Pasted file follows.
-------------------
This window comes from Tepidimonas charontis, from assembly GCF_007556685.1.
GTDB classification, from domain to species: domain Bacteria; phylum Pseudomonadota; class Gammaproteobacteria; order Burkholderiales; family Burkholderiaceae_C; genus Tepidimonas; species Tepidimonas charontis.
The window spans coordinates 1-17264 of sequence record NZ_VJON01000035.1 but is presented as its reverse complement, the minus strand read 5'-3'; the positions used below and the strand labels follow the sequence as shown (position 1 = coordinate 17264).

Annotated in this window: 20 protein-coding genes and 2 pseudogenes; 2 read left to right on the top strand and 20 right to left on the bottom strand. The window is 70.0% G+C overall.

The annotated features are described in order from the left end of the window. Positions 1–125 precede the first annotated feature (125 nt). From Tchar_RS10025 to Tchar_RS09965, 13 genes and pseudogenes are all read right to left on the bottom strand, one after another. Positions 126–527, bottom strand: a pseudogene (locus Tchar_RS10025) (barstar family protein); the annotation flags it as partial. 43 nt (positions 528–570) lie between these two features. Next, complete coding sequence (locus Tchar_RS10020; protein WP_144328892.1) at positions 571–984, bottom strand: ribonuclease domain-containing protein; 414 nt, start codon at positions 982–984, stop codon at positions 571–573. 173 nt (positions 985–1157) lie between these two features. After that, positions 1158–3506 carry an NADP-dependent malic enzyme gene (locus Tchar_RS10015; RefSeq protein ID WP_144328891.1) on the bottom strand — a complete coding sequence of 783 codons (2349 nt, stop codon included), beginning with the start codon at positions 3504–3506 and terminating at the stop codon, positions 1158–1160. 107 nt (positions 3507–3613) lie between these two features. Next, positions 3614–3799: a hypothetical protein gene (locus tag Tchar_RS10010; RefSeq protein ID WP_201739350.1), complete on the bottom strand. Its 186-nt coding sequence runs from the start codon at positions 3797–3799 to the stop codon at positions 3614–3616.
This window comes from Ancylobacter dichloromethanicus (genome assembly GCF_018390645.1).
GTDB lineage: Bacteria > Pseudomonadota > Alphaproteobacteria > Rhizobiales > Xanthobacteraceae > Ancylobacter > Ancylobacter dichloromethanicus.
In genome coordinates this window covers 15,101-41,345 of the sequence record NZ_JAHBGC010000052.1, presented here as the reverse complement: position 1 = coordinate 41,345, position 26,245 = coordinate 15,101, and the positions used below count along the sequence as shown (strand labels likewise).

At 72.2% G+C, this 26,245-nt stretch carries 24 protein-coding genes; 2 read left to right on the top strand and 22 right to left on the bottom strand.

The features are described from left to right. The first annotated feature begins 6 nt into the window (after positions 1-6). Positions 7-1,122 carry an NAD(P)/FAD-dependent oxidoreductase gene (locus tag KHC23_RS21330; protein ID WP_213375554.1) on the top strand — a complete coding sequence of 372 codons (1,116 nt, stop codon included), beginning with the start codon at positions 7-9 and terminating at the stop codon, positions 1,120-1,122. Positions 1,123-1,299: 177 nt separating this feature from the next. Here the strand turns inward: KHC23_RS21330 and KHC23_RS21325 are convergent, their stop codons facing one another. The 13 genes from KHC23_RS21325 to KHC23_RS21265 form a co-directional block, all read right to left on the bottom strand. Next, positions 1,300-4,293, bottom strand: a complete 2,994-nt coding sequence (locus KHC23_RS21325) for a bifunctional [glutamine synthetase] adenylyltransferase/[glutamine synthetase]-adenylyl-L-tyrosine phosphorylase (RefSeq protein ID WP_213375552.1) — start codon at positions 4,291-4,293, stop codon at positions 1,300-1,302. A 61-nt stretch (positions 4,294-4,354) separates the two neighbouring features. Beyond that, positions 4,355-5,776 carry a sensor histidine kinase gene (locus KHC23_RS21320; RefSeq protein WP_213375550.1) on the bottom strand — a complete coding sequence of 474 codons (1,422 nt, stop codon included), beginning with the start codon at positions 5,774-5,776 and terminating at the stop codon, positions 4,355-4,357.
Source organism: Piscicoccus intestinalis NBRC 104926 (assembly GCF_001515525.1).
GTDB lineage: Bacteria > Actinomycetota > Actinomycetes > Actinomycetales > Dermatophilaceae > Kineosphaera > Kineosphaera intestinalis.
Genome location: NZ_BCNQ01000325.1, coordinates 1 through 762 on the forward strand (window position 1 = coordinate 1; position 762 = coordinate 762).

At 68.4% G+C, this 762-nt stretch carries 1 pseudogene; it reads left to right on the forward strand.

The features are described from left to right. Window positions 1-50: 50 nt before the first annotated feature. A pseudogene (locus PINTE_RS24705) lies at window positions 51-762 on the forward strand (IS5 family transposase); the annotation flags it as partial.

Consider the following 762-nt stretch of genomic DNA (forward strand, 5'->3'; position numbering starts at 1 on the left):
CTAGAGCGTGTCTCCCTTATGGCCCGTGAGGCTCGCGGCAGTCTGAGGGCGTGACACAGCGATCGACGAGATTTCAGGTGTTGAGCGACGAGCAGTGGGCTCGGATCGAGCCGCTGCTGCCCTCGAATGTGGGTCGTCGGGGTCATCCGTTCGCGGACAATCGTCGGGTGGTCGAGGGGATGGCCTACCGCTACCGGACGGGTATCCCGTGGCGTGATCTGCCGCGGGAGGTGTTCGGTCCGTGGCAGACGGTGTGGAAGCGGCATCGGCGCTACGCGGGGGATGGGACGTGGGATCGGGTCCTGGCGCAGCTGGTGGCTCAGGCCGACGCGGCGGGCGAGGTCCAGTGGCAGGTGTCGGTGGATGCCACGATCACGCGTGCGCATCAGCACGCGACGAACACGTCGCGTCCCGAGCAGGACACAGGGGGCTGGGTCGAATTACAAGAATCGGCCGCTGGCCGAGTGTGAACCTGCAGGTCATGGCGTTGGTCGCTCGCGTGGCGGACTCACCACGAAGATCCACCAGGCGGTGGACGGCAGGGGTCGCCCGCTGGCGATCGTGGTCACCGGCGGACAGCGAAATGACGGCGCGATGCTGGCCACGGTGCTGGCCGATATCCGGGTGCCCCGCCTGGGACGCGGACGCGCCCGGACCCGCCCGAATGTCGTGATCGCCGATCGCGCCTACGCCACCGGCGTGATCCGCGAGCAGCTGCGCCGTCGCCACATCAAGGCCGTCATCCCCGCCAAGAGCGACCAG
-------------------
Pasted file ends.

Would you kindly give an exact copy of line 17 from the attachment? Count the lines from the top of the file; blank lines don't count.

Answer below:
CTAGAGCGTGTCTCCCTTATGGCCCGTGAGGCTCGCGGCAGTCTGAGGGCGTGACACAGCGATCGACGAGATTTCAGGTGTTGAGCGACGAGCAGTGGGCTCGGATCGAGCCGCTGCTGCCCTCGAATGTGGGTCGTCGGGGTCATCCGTTCGCGGACAATCGTCGGGTGGTCGAGGGGATGGCCTACCGCTACCGGACGGGTATCCCGTGGCGTGATCTGCCGCGGGAGGTGTTCGGTCCGTGGCAGACGGTGTGGAAGCGGCATCGGCGCTACGCGGGGGATGGGACGTGGGATCGGGTCCTGGCGCAGCTGGTGGCTCAGGCCGACGCGGCGGGCGAGGTCCAGTGGCAGGTGTCGGTGGATGCCACGATCACGCGTGCGCATCAGCACGCGACGAACACGTCGCGTCCCGAGCAGGACACAGGGGGCTGGGTCGAATTACAAGAATCGGCCGCTGGCCGAGTGTGAACCTGCAGGTCATGGCGTTGGTCGCTCGCGTGGCGGACTCACCACGAAGATCCACCAGGCGGTGGACGGCAGGGGTCGCCCGCTGGCGATCGTGGTCACCGGCGGACAGCGAAATGACGGCGCGATGCTGGCCACGGTGCTGGCCGATATCCGGGTGCCCCGCCTGGGACGCGGACGCGCCCGGACCCGCCCGAATGTCGTGATCGCCGATCGCGCCTACGCCACCGGCGTGATCCGCGAGCAGCTGCGCCGTCGCCACATCAAGGCCGTCATCCCCGCCAAGAGCGACCAG